2. Hi, I'm in in the category of the above poster--saw a cute shirt, couldn't help poking around and saw your story.
    I just wanted to give you a hug and let you know we, (my husband and I) are/have been in a very similar situation. We have two living children and one on the way, my oldest son's twin passed away in the first trimester of pregnancy and my second son was born too early in the second trimester and didn't live more than a few moments in my hands.
    We've faced the same dilema as you.....our children are still our children....they changed our lives......they are not "dead", they are alive in Christ and waiting for us to join what do we say? I'm 24 and I get asked the question a lot, "How many kids do you have?" or (upon seeing my belly) "Is this your first?" My automatic response is, "No, haha, my FIFTH!". But wait, this causes problems in social circles. I don't mind talking about all my babies, but I hate to place the burden on others.
    If it's the cashier at walmart, I usually refer only to my living children. If it's someone who is going to be in my life, I tell the whole truth. There are times though, when I've gotten the opportunity to share our loss and then explain how happy I am that Christ died on the cross so I could see my little angels again.
    As I do this, it surprises me just how many women have lost babies. It's something that we don't seem to know how to respond to in our culture, but yet it seems most women are suffering or know someone who is.
    Sometimes I see my two little ones running and playing and I somehow feel like I've forgotten something very important, (you know, like that feeling you get when you leave your purse at a restaurant...) and I wonder briefly, "where are my other children?? Did I leave them somewhere?". It's a feeling that will never go away it seems, but it has made me just a little less attached to earth. Just a little more heavenly focused. I'm in no hurry to leave my little family on earth, but thinking about Heaven and my little darlings puts a big smile on my face.
    God bless you as you and your husband continue on this journey. Perhaps our little ones are already familiar w/ eachother? If I never get to see you on earth, I look forward to seeing you in Heaven and introducing our beautiful families to eachother.

  3. Ms. Andrea.... I read this and cried... I cry a lot, but whenever I picture pictures of you with Isaac... I always cry. I just want you to know I still pray for you. I'm so proud of you... and I'm so blessed to call you a mentor, a friend, and a sister in Christ.

  4. I am a Peds ICU nurse, precepting a a new RN to our unit. My orientee and I needed information on ARC. So I googled "ARC Syndrome" and stumble on to your blog. My first-born, Anastasia Joy, died at 11 1/2 months. Yes, a mere 2 weeks away from her first birthday. Two more children and a lifetime later, I still remember her. The pain is no longer stabbing or gut wrenching. Nonetheless it is a deep and lingering ache that returns when I take care of another child such as she, or see an adult with her condition. I cannot help but wonder what she would be like had she survived. Granted, we had two more healthy children -- yet I can only liken loosing a child to loosing a piece of your heart. Ana will always be there. She is the very reason that I work in a Pediatric ICU.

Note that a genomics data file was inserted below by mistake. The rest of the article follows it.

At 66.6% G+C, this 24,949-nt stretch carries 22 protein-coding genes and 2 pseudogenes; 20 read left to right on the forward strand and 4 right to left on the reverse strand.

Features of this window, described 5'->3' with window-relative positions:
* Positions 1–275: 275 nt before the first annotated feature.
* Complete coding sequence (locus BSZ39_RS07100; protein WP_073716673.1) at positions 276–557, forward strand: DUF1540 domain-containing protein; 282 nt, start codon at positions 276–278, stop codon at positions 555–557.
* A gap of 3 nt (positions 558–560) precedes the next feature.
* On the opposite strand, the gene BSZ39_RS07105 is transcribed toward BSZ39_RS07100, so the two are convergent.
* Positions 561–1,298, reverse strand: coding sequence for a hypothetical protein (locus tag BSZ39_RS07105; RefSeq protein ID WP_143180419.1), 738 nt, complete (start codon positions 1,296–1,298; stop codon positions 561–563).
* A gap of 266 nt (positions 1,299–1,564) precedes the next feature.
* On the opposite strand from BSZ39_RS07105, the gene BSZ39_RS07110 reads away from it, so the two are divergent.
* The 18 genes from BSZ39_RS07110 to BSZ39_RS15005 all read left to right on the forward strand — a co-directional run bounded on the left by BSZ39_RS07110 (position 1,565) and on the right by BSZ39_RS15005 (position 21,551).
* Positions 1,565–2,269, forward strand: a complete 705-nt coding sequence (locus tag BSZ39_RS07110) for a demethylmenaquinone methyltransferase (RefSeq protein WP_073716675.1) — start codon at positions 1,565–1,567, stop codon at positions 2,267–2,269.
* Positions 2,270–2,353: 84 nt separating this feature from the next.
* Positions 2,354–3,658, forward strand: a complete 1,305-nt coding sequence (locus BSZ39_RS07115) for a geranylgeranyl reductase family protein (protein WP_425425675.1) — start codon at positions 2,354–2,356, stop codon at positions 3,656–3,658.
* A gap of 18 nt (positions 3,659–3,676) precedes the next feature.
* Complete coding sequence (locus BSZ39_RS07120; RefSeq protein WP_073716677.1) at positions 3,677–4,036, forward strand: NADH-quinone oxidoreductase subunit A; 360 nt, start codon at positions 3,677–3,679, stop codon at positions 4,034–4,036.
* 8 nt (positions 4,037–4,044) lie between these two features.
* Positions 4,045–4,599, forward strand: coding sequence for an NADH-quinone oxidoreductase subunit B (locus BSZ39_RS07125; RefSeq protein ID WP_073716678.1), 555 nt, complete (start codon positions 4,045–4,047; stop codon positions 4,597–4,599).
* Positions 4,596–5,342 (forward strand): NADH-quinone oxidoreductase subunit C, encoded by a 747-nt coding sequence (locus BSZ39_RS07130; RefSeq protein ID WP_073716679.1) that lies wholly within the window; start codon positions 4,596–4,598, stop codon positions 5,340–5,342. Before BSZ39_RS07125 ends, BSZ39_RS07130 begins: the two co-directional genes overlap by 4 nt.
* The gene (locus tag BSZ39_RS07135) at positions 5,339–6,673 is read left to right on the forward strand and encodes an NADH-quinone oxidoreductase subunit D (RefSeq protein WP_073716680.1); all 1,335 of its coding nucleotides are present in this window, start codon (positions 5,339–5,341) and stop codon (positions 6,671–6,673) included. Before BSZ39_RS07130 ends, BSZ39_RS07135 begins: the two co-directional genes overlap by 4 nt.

A scene from The Lord of the Rings: The Two Towers always brings tears to my eyes, Gandalf and Theoden stand outside a stone door, the entrance to his son's tomb. Flowers festoon the rock face. Theoden says, "No parent should have to bury their child."

  5. Andrea - I came across your blog at the hospital this weekend. I didn't see the shirt but I was researching ARC syndrome. My daughter is now 8 months old and we have been battling all sorts of problems with her since she was 3 weeks of age. She doesn't have the arthogryposis, but she does have renal issues and liver issues, as well as hip dysplasia, deafness and anemia. We recently sent off lab work to do a new type of genetic testing called Whole exome sequencing (which can take up to 4 months to get a result) because all other genetic tests were normal. We have not received the results yet but I got a call on saturday from one of genetic doctors who told me she thought Chloe (my daughter) fit under the symptoms of ARC syndrome. I would love to talk to you about it if you are okay with this. Please let me know, my husband and I are battling every day, every hospital visit to save her and this news comes as a huge shock to us. I would love to be able to speak with you!

  6. I would love to talk to you more! Email me at: so I have a way to contact you.
    ANDREA :)

  7. I fit in the same catagory as the other two. I saw a cute t shirt! I lost my oldest child 3 yrs ago. He had Cystic Fibrosis. He had a double lung transplant and 16 months later died from rejection. He was 17. I always get asked " how many kids do you have". I always answer 3. Nick was very much alive and very much mine!
    When asked I answer something like this" I have 3 boys but my oldest passed away".
    For me its validation of his life! Validation that he is mine! Living or not! It doesn't matter if I never see those people again or they remain part of my life. The way I answer is the way my heart tells me to answer. I don't feel its a burden telling some random person his story. He had a life, he had a story, he had a purpose!